Best nightlife in Budapest
What is it? Mazel Tov is stylish, spacious – and already a staple of Budapest’s burgeoning nightlife scene. It’s a giant courtyard-cum-cultural space, lined with lush trees and plants, draped in twinkling lights and topped with a glass roof. Tucked away in the lively Jewish District (known as the 7th District), this cavernous space is Insta-friendly and most definitely worth the hype.
Why go? As well as being a great place for evening drinks (the cocktail and pálinka brandy list is impressive), Mazel Tov is also equal parts garden party and gastronomic destination. Head here for Mediterranean-Hungarian fusion plates and you won’t be disappointed (their shawarma sandwich is a winner). Booking – even on weekdays – is highly recommended.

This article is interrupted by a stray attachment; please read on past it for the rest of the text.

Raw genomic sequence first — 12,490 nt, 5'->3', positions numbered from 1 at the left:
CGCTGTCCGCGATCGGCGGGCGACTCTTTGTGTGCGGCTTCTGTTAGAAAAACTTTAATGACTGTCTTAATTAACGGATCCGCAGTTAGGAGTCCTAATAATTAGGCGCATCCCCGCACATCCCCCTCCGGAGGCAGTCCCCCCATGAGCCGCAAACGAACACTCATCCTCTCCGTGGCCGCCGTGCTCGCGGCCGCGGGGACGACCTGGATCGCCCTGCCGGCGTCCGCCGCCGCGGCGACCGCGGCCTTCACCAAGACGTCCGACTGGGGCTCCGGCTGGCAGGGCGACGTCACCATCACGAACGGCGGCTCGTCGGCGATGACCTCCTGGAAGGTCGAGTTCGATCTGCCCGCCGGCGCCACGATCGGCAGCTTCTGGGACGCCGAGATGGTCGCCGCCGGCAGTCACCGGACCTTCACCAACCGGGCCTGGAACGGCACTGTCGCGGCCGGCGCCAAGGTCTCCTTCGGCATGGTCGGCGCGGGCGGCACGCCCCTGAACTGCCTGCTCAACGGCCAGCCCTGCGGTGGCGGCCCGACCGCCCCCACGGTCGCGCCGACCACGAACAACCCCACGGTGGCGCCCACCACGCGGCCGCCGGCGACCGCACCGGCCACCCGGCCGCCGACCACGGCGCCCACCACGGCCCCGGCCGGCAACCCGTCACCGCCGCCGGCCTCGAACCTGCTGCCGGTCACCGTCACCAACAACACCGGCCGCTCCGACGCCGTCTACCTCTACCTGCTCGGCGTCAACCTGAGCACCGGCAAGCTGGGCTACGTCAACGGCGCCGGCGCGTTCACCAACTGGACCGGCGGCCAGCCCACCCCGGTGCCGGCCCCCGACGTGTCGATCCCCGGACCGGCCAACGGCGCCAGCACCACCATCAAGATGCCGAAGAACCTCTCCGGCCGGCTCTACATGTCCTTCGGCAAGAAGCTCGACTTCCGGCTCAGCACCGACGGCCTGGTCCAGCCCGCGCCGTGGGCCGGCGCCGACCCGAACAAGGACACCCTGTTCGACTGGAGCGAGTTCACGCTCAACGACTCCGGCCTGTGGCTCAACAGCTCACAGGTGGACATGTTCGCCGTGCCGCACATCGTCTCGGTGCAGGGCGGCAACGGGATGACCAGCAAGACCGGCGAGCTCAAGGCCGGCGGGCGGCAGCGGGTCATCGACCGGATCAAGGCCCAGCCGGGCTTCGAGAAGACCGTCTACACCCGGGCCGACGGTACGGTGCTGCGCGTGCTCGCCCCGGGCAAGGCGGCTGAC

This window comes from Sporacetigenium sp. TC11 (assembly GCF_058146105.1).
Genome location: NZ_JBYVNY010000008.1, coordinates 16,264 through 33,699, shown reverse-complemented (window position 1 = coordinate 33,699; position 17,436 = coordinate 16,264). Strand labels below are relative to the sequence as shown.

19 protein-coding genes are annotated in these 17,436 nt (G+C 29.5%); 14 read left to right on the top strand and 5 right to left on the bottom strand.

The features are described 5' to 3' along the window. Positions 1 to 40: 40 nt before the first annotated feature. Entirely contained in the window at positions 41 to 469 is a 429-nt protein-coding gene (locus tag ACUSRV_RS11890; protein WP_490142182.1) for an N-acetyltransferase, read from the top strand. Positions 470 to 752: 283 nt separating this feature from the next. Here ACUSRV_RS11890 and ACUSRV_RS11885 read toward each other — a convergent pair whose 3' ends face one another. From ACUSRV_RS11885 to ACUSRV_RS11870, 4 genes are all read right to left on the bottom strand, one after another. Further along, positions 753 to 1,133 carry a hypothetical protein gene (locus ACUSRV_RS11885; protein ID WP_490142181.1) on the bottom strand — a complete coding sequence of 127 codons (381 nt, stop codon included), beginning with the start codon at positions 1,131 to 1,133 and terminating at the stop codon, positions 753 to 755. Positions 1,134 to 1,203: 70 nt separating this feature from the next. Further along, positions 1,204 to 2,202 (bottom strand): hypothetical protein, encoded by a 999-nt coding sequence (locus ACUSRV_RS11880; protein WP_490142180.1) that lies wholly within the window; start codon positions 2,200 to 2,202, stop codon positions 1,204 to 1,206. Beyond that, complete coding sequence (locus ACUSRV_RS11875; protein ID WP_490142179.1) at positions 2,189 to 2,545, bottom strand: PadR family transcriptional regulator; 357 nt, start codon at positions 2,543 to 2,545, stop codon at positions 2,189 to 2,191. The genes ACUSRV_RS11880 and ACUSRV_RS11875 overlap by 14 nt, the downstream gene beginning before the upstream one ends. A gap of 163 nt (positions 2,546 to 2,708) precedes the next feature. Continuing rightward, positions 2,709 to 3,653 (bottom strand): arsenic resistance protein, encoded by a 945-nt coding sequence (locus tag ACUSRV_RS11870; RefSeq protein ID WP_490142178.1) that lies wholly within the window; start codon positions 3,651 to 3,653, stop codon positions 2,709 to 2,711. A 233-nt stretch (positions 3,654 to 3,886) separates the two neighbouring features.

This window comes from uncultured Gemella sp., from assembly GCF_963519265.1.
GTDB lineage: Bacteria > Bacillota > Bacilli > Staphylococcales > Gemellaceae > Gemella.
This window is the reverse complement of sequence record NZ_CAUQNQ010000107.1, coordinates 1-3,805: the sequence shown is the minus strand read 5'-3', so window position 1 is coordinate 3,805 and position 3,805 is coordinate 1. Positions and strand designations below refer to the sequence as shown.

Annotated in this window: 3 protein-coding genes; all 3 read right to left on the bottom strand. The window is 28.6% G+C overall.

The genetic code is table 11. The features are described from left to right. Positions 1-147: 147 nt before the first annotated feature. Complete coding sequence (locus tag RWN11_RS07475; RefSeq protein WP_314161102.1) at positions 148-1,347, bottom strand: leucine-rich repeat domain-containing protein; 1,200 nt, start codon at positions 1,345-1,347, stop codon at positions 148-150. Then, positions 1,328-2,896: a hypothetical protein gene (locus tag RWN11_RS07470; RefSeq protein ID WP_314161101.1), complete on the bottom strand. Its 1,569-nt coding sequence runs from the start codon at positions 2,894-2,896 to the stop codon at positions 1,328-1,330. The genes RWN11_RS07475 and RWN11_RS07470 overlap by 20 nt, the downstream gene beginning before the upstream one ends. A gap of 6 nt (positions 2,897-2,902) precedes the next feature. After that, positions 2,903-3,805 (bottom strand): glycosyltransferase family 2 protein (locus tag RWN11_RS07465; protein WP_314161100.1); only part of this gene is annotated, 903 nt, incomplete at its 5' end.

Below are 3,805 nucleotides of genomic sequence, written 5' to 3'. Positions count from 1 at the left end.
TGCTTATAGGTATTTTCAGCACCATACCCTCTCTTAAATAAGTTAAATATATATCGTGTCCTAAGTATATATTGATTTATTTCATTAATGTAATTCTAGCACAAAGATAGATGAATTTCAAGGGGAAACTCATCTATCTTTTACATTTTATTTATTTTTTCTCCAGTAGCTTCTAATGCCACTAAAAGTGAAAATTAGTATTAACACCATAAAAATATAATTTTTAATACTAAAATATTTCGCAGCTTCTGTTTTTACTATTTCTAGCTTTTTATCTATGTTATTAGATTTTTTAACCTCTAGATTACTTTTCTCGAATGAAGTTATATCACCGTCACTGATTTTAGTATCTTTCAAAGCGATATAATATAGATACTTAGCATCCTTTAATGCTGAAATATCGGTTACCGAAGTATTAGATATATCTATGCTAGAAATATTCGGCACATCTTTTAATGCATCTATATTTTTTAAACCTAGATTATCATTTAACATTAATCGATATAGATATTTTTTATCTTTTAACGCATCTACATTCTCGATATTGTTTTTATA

What is it? A former car park converted into a relaxed ruin bar with graffiti-covered walls and something of a festival vibe.
Why go? Racskert is a local’s favourite, and with cheap beer, vegan snacks, a plant-lined garden and a regular programme of live folk music, it’s really no wonder. As is the case with most ruin bars, you won’t find anyone taking reservations or bookings and it’s a come-as-you-are vibe.
What is it? Quirky ruin bars are Budapest’s most famous nightlife phenomenon. The trend of revamping former factories and car parks into (almost) fully functioning watering holes, while allowing the character of the buildings to remain (by keeping the Communist-era junk and crumbling courtyards), started with Szimpla Kert back in 2002. When it moved to its current home in the Jewish quarter in 2004, it became the epicentre of Budapest’s nightlife scene – a title it still deservedly holds today.